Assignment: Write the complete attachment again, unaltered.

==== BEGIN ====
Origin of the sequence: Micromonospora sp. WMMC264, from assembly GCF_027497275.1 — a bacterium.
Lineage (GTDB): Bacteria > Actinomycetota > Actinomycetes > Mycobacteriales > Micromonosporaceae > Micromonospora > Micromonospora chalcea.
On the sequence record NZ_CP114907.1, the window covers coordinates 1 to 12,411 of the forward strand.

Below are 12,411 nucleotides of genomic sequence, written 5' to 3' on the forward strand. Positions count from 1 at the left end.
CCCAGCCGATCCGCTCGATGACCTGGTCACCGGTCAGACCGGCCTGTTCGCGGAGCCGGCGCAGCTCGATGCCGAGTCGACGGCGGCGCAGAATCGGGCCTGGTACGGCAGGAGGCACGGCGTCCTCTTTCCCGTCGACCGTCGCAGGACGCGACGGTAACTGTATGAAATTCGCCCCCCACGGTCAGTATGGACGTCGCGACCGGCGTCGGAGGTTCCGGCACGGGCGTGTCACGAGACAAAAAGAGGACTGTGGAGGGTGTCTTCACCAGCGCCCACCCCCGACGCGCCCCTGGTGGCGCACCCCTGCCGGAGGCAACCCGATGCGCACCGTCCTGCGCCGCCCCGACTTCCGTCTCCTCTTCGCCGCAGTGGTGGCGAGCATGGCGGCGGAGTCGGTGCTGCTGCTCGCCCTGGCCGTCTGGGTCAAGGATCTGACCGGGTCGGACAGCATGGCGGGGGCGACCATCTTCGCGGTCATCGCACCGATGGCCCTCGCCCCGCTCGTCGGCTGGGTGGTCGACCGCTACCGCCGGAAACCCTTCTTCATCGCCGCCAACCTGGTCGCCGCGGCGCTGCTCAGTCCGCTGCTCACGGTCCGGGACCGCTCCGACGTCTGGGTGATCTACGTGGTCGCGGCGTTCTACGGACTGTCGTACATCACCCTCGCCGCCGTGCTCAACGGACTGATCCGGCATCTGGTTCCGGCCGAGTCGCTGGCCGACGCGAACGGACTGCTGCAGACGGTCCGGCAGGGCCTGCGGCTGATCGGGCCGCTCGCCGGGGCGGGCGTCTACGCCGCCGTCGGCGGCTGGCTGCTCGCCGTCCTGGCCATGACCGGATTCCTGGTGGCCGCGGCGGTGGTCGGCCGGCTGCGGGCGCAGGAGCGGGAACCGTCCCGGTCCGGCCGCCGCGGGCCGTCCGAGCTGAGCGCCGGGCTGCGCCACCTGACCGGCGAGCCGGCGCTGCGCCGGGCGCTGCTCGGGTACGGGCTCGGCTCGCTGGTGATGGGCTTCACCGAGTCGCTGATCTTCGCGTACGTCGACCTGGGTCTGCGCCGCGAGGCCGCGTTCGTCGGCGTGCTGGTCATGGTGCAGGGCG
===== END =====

Origin of the sequence: Micromonospora sp. WMMC264, from assembly GCF_027497275.1 — a bacterium.
Lineage (GTDB): Bacteria > Actinomycetota > Actinomycetes > Mycobacteriales > Micromonosporaceae > Micromonospora > Micromonospora chalcea.
On the sequence record NZ_CP114907.1, the window covers coordinates 1 to 12,411 of the forward strand.

Below are 12,411 nucleotides of genomic sequence, written 5' to 3' on the forward strand. Positions count from 1 at the left end.
CCCAGCCGATCCGCTCGATGACCTGGTCACCGGTCAGACCGGCCTGTTCGCGGAGCCGGCGCAGCTCGATGCCGAGTCGACGGCGGCGCAGAATCGGGCCTGGTACGGCAGGAGGCACGGCGTCCTCTTTCCCGTCGACCGTCGCAGGACGCGACGGTAACTGTATGAAATTCGCCCCCCACGGTCAGTATGGACGTCGCGACCGGCGTCGGAGGTTCCGGCACGGGCGTGTCACGAGACAAAAAGAGGACTGTGGAGGGTGTCTTCACCAGCGCCCACCCCCGACGCGCCCCTGGTGGCGCACCCCTGCCGGAGGCAACCCGATGCGCACCGTCCTGCGCCGCCCCGACTTCCGTCTCCTCTTCGCCGCAGTGGTGGCGAGCATGGCGGCGGAGTCGGTGCTGCTGCTCGCCCTGGCCGTCTGGGTCAAGGATCTGACCGGGTCGGACAGCATGGCGGGGGCGACCATCTTCGCGGTCATCGCACCGATGGCCCTCGCCCCGCTCGTCGGCTGGGTGGTCGACCGCTACCGCCGGAAACCCTTCTTCATCGCCGCCAACCTGGTCGCCGCGGCGCTGCTCAGTCCGCTGCTCACGGTCCGGGACCGCTCCGACGTCTGGGTGATCTACGTGGTCGCGGCGTTCTACGGACTGTCGTACATCACCCTCGCCGCCGTGCTCAACGGACTGATCCGGCATCTGGTTCCGGCCGAGTCGCTGGCCGACGCGAACGGACTGCTGCAGACGGTCCGGCAGGGCCTGCGGCTGATCGGGCCGCTCGCCGGGGCGGGCGTCTACGCCGCCGTCGGCGGCTGGCTGCTCGCCGTCCTGGCCATGACCGGATTCCTGGTGGCCGCGGCGGTGGTCGGCCGGCTGCGGGCGCAGGAGCGGGAACCGTCCCGGTCCGGCCGCCGCGGGCCGTCCGAGCTGAGCGCCGGGCTGCGCCACCTGACCGGCGAGCCGGCGCTGCGCCGGGCGCTGCTCGGGTACGGGCTCGGCTCGCTGGTGATGGGCTTCACCGAGTCGCTGATCTTCGCGTACGTCGACCTGGGTCTGCGCCGCGAGGCCGCGTTCGTCGGCGTGCTGGTCATGGTGCAGGGCG